Then I need not remind you how here the indefinite expression 'love' must be taken, as I think is generally the case in the New Testament, when the object on which the love rests is not defined, as including both of the twin commandments, of which the second, our Master says, is like unto the first, love to God and love to man. In the Christian idea these two are one. They are shoots from the one root. The only difference is that the one climbs and the other grows along the levels of earth. There is no gulf set in the New Testament teaching, and there ought to be none in the practice and life of a Christian man, between the love of God and the love of man. They are two aspects of one thing.

Then, if so, mark how, according to the Apostle's teaching here, in this one thought of a dual-sided love, one turned upwards, one turned earthwards, there lies the whole perfection of a human soul. You want nothing more if you are 'rooted and grounded in love.' That will secure all goodness, all morality, all religion, everything that is beautiful, and everything that is noble. And all this is meant to be the result of God's speech to us.

So, then, two very plain practical principles may be deduced and enforced from this first thought. First, the purpose of all revelation and the test of all religion is—character and conduct.

It is all very well to know about God, to have our minds filled with true thoughts about Him, His nature, and dealings with us. Orthodoxy is good, but orthodoxy is a means to an end. There should be nothing in301a a man's creed which does not act upon his life. Or, if I may put it into technical words, all a man's credenda should be his agenda; and whatsoever he believes should come straight into his life to influence it, and to shape character. Here, then, is the warning against a mere notional orthodoxy, and against regarding Christian truth as being intended mainly to illuminate the understanding, or to be a subject of speculation and discussion. There are people in all generations, and there are plenty of them to-day, who seem to think that the great verities of the Gospel are mainly meant to provide material for controversy—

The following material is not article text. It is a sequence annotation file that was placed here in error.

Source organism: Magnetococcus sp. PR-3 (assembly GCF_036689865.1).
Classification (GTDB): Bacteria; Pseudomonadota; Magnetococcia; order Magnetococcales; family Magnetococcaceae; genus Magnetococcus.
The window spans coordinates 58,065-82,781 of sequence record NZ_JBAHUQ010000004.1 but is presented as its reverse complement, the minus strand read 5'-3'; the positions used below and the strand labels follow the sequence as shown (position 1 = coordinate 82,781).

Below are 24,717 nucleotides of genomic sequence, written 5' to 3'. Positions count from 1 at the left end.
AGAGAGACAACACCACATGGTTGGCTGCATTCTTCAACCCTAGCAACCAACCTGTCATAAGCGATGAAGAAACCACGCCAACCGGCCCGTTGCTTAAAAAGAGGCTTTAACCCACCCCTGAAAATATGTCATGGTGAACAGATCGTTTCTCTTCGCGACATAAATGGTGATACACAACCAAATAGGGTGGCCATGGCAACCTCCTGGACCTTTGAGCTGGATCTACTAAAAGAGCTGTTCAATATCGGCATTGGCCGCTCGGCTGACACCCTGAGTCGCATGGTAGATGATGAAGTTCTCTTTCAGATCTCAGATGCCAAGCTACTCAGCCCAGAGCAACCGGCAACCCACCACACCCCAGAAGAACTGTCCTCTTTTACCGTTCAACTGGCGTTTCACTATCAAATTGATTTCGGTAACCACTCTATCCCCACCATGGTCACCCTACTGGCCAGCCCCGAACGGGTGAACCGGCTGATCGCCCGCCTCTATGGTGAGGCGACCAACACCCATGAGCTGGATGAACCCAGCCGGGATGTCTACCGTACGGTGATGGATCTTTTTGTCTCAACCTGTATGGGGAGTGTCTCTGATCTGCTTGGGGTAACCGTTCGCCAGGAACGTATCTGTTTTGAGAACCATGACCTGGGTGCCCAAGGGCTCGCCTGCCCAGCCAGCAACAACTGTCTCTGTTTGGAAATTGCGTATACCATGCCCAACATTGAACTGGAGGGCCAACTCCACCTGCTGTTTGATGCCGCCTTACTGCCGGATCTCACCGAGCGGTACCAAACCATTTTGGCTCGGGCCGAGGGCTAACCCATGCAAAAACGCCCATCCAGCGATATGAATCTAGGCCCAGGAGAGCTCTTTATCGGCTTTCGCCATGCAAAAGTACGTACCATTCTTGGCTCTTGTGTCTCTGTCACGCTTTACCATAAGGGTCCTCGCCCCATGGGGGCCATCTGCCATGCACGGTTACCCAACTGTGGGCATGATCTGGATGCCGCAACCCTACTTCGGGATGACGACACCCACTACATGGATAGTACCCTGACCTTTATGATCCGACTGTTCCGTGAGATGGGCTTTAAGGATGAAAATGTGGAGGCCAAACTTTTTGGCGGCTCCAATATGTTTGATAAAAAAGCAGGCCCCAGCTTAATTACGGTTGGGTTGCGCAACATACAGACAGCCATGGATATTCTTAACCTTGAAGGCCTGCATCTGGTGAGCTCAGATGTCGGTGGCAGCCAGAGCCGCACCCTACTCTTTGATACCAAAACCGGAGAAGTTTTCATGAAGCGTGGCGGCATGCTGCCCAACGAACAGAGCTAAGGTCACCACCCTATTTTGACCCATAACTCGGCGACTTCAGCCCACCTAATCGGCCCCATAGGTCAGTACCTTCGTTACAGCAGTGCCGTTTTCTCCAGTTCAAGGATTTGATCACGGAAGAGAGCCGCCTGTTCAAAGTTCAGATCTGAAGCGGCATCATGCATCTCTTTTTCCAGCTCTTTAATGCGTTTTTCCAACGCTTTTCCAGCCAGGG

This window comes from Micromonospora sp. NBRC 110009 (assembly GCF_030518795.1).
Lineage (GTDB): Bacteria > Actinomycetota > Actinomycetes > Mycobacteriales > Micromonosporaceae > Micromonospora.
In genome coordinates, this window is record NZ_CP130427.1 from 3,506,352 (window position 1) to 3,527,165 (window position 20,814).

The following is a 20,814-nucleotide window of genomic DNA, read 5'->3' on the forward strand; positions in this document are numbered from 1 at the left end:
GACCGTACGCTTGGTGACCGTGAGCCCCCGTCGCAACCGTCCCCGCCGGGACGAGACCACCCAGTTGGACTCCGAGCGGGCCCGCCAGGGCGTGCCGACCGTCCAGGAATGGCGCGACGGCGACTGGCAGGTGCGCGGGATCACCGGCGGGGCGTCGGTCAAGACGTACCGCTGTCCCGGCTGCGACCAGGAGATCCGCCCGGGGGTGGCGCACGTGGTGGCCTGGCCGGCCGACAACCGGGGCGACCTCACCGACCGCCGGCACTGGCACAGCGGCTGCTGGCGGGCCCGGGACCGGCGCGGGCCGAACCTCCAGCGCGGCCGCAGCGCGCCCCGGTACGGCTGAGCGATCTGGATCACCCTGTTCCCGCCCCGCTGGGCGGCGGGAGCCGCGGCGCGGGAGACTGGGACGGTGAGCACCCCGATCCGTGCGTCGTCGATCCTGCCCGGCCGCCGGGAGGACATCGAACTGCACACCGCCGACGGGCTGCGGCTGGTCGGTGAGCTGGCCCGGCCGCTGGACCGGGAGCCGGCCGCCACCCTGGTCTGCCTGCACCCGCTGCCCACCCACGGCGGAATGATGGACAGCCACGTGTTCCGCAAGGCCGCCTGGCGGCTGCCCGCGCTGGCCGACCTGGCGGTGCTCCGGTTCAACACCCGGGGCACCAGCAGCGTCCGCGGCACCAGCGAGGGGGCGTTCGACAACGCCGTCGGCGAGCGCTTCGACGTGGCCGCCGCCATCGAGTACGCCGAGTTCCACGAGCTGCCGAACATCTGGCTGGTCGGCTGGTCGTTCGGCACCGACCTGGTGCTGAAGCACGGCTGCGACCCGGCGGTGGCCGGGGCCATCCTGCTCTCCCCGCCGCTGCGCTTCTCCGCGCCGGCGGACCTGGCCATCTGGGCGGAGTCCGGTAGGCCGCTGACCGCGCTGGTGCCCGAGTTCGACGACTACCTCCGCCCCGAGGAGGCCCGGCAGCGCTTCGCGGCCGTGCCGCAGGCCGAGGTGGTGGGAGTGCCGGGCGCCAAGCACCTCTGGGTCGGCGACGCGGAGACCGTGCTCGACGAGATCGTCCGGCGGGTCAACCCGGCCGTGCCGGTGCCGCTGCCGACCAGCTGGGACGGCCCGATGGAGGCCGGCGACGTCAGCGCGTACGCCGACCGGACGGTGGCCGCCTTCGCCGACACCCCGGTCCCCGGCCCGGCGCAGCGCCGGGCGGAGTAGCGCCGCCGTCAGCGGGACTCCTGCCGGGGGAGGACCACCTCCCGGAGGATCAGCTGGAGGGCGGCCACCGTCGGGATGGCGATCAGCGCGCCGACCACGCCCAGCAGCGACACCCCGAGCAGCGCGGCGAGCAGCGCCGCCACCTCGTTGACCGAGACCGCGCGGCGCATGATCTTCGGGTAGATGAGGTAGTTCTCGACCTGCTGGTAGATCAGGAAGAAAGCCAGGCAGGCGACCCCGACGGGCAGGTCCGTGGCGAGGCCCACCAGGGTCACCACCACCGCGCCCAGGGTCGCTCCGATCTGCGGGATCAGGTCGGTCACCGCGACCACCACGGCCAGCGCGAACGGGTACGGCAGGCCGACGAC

'As if religion were intended
For nothing else but to be mended';
and that they have done all that can be expected when they have tried to apprehend the true bearing of this revelation, and to contend against misinterpretations. This is the curse of religious controversy, that it blinds men to the practical importance of the truths for which they are fighting. It is as if one were to take some fertile wheat-land, and sand it all over, and roll it down, and make it smooth for a gymnasium, where nothing would grow. So the temper which finds in Christian truth simply a 'ministration of questions,' as my text says, mars its purpose, and robs itself of all the power and nourishment that it might find there.